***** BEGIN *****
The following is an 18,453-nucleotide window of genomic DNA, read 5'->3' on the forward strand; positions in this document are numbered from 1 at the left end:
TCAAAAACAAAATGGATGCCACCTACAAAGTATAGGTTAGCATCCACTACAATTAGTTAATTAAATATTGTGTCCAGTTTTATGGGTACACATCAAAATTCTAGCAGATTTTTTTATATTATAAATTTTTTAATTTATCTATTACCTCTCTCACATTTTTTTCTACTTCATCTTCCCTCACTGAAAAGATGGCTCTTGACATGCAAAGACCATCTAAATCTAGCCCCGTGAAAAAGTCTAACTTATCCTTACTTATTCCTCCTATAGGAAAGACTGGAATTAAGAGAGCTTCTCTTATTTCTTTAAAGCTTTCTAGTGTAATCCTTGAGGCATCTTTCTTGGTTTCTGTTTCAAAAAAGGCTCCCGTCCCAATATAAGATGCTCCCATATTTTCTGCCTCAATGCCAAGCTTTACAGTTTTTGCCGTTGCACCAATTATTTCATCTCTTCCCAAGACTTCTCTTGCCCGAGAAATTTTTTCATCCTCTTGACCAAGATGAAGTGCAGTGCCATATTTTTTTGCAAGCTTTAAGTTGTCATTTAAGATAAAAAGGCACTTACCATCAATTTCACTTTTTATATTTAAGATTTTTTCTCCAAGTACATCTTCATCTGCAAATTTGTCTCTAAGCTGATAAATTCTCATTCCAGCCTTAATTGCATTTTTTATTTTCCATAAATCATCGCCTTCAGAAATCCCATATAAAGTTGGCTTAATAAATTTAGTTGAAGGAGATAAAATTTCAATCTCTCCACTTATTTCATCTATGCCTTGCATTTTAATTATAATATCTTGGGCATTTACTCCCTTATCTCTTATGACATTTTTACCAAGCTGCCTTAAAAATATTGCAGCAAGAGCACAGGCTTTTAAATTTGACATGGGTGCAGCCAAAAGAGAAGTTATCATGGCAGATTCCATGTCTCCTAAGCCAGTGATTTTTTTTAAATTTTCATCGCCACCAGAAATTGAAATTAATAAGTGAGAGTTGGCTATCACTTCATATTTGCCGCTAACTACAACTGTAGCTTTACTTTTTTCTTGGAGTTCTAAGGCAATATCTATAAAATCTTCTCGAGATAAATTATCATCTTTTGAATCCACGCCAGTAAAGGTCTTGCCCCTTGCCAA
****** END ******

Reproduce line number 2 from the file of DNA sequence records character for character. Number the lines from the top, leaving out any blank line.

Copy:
TCAAAAACAAAATGGATGCCACCTACAAAGTATAGGTTAGCATCCACTACAATTAGTTAATTAAATATTGTGTCCAGTTTTATGGGTACACATCAAAATTCTAGCAGATTTTTTTATATTATAAATTTTTTAATTTATCTATTACCTCTCTCACATTTTTTTCTACTTCATCTTCCCTCACTGAAAAGATGGCTCTTGACATGCAAAGACCATCTAAATCTAGCCCCGTGAAAAAGTCTAACTTATCCTTACTTATTCCTCCTATAGGAAAGACTGGAATTAAGAGAGCTTCTCTTATTTCTTTAAAGCTTTCTAGTGTAATCCTTGAGGCATCTTTCTTGGTTTCTGTTTCAAAAAAGGCTCCCGTCCCAATATAAGATGCTCCCATATTTTCTGCCTCAATGCCAAGCTTTACAGTTTTTGCCGTTGCACCAATTATTTCATCTCTTCCCAAGACTTCTCTTGCCCGAGAAATTTTTTCATCCTCTTGACCAAGATGAAGTGCAGTGCCATATTTTTTTGCAAGCTTTAAGTTGTCATTTAAGATAAAAAGGCACTTACCATCAATTTCACTTTTTATATTTAAGATTTTTTCTCCAAGTACATCTTCATCTGCAAATTTGTCTCTAAGCTGATAAATTCTCATTCCAGCCTTAATTGCATTTTTTATTTTCCATAAATCATCGCCTTCAGAAATCCCATATAAAGTTGGCTTAATAAATTTAGTTGAAGGAGATAAAATTTCAATCTCTCCACTTATTTCATCTATGCCTTGCATTTTAATTATAATATCTTGGGCATTTACTCCCTTATCTCTTATGACATTTTTACCAAGCTGCCTTAAAAATATTGCAGCAAGAGCACAGGCTTTTAAATTTGACATGGGTGCAGCCAAAAGAGAAGTTATCATGGCAGATTCCATGTCTCCTAAGCCAGTGATTTTTTTTAAATTTTCATCGCCACCAGAAATTGAAATTAATAAGTGAGAGTTGGCTATCACTTCATATTTGCCGCTAACTACAACTGTAGCTTTACTTTTTTCTTGGAGTTCTAAGGCAATATCTATAAAATCTTCTCGAGATAAATTATCATCTTTTGAATCCACGCCAGTAAAGGTCTTGCCCCTTGCCAA